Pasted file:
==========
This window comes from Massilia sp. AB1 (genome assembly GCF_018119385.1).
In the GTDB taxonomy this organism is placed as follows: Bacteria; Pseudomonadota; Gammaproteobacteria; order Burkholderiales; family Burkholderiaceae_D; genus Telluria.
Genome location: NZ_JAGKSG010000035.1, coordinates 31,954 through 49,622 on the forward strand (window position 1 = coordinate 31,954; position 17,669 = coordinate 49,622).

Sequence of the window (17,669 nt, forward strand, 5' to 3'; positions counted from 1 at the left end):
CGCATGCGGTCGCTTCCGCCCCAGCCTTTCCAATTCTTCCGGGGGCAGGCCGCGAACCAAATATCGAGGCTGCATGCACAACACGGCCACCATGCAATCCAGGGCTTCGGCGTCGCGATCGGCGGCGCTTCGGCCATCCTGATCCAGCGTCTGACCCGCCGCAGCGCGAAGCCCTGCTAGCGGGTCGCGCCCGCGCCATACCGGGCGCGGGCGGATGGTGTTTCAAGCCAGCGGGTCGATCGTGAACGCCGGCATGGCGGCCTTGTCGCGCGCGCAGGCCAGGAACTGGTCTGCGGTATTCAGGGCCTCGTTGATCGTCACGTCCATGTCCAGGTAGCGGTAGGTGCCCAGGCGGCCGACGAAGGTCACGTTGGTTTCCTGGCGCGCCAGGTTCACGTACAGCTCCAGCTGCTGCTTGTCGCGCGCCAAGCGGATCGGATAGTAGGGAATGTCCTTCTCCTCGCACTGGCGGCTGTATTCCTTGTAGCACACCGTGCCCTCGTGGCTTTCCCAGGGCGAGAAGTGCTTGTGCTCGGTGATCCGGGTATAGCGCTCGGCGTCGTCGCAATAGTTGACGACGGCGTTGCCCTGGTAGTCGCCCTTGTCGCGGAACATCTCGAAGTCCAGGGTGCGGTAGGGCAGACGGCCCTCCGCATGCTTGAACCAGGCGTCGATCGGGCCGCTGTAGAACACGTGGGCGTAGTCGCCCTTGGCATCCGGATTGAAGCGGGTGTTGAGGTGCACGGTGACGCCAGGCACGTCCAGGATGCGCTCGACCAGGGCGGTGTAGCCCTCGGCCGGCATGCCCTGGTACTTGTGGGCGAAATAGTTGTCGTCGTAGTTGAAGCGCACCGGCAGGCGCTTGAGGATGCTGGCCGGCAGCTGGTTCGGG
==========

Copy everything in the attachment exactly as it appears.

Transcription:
This window comes from Massilia sp. AB1 (genome assembly GCF_018119385.1).
In the GTDB taxonomy this organism is placed as follows: Bacteria; Pseudomonadota; Gammaproteobacteria; order Burkholderiales; family Burkholderiaceae_D; genus Telluria.
Genome location: NZ_JAGKSG010000035.1, coordinates 31,954 through 49,622 on the forward strand (window position 1 = coordinate 31,954; position 17,669 = coordinate 49,622).

Sequence of the window (17,669 nt, forward strand, 5' to 3'; positions counted from 1 at the left end):
CGCATGCGGTCGCTTCCGCCCCAGCCTTTCCAATTCTTCCGGGGGCAGGCCGCGAACCAAATATCGAGGCTGCATGCACAACACGGCCACCATGCAATCCAGGGCTTCGGCGTCGCGATCGGCGGCGCTTCGGCCATCCTGATCCAGCGTCTGACCCGCCGCAGCGCGAAGCCCTGCTAGCGGGTCGCGCCCGCGCCATACCGGGCGCGGGCGGATGGTGTTTCAAGCCAGCGGGTCGATCGTGAACGCCGGCATGGCGGCCTTGTCGCGCGCGCAGGCCAGGAACTGGTCTGCGGTATTCAGGGCCTCGTTGATCGTCACGTCCATGTCCAGGTAGCGGTAGGTGCCCAGGCGGCCGACGAAGGTCACGTTGGTTTCCTGGCGCGCCAGGTTCACGTACAGCTCCAGCTGCTGCTTGTCGCGCGCCAAGCGGATCGGATAGTAGGGAATGTCCTTCTCCTCGCACTGGCGGCTGTATTCCTTGTAGCACACCGTGCCCTCGTGGCTTTCCCAGGGCGAGAAGTGCTTGTGCTCGGTGATCCGGGTATAGCGCTCGGCGTCGTCGCAATAGTTGACGACGGCGTTGCCCTGGTAGTCGCCCTTGTCGCGGAACATCTCGAAGTCCAGGGTGCGGTAGGGCAGACGGCCCTCCGCATGCTTGAACCAGGCGTCGATCGGGCCGCTGTAGAACACGTGGGCGTAGTCGCCCTTGGCATCCGGATTGAAGCGGGTGTTGAGGTGCACGGTGACGCCAGGCACGTCCAGGATGCGCTCGACCAGGGCGGTGTAGCCCTCGGCCGGCATGCCCTGGTACTTGTGGGCGAAATAGTTGTCGTCGTAGTTGAAGCGCACCGGCAGGCGCTTGAGGATGCTGGCCGGCAGCTGGTTCGGG